Diphtheria Tetanus Polio (DTP)
Diphtheria is a highly infectious bacterial infection that can affect the nose and throat (respiratory diphtheria), and sometimes the skin (cutaneous diphtheria). The bacterium can infect the nose and throat and release a toxin. The main symptoms are sore throat, difficulty and/or pain on swallowing, husky voice, fever, cough and headache. The toxin produced may affect other organs and it can be fatal. In countries where hygiene is poor, cutaneous diphtheria is the main source of infection causing painful, non-healing skin ulcers which often become infected with other bacteria. Severe illness is unusual. This type of diphtheria is spread by contact with discharge from contagious skin lesions.
Tetanus is a vaccine-preventable disease caused by a toxin produced by bacteria called Clostridium tetani. Tetanus spores are found in soil throughout the world but is more common in resource poor countries. The disease is acquired when material containing these spores, such as soil, contaminates a wound. The toxin released from the bacteria may then attack the nerves of the brain and spinal cord, the main symptom is lockjaw (trismus), characterised by facial spasms.
Poliomyelitis (polio) is a potentially paralysing, vaccine preventable, viral infection. The virus is transmitted through food or water contaminated by infected human faeces or by direct contact with an infectious person. Polio is extremely rare in UK travellers, those at increased risk include travellers visiting friends and relatives, those in direct contact with an infected person, long-stay travellers, and those visiting areas of poor sanitation. Most individuals (about 95 percent) who acquire polio do not develop symptoms. When they do occur symptoms may range from a mild illness with fever, to symptoms of meningitis (inflammation of the lining of the brain) or paralysis. Although paralysis occurs in less than one percent of infections it is frequently long lasting.
What Vaccines are available?
DPT is a combination vaccine for diphtheria, tetanus and polio. It is a single dose vaccine that required a booster after 10 years if at continued risk.
Adults and children above 10 years (single dose)
Dose 1: Day 0
Protection duration: A booster is recommended after 10 years when travelling to a high risk country.
Vaccination is the most effective way to prevent infection. Travellers should ensure they are up to date with their routine vaccines according to the NHS vaccination schedule.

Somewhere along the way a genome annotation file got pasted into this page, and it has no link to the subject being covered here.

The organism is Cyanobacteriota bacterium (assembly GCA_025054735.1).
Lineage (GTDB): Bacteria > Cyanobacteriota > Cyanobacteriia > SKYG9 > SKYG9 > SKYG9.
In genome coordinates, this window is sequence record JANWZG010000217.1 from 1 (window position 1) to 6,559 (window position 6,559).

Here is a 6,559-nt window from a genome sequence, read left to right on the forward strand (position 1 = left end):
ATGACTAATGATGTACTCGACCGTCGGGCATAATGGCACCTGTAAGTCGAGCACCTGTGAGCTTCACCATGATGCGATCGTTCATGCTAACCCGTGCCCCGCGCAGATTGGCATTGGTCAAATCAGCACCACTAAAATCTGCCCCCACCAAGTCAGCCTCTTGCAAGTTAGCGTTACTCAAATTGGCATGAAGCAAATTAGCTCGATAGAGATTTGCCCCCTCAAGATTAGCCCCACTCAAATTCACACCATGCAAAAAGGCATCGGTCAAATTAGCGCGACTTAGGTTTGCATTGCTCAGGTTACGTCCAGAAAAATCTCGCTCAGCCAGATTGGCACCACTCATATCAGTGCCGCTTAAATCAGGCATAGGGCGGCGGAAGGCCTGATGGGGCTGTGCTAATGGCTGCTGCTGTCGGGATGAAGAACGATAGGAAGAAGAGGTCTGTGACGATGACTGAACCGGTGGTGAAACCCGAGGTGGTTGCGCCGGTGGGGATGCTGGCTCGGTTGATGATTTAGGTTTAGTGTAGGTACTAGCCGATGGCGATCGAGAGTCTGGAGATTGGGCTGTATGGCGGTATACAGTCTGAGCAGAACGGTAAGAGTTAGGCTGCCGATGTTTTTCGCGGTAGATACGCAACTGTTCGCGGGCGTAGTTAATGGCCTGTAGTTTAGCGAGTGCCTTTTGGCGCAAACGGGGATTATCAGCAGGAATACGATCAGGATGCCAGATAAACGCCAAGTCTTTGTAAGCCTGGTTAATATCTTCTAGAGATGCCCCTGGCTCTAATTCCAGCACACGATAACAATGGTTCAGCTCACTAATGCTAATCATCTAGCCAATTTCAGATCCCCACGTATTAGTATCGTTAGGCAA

Some types of diphtheria bacteria can spread from animals to humans. Travellers should be advised not to consume raw dairy products, to avoid close contact with cattle/farm animals and to follow good personal hygiene rules to minimise risk of infection.
All travellers should be aware of the risk of accidents, thoroughly clean all wounds and seek appropriate medical attention. Further vaccines and / or immunoglobulin treatment may be recommended.
An effective vaccination against polio is available. In addition to vaccination travellers should ensure good personal hygiene and follow advice on prevention of food and water-borne diseases.
Need other vaccines?
Please click on the links below for travel vaccination requirements/ advice.
For vaccine recommendations and information on conditions based on destinations:https://www.fitfortravel.nhs.uk/home
For vaccine lifespan:https://www.nhs.uk/conditions/travel-vaccinations/jabs/
Antimalarials (Maloff Protect): For adults you can buy these over the counter after the consultation at £2 per tablet. For children please enquire.
Need to book more than one vaccine?
Please make a booking for a single vaccine and leave a note with the booking for the other vaccines you require. We will then call you to make other bookings.
Note: We offer a 5% discount for cash payments.
Please make sure you fill in the form in the appointment confirmation which you will recieve (as a link). This will allow us to do a risk assessement before your arrive and check all your travel requirements for a swift & safe appointment.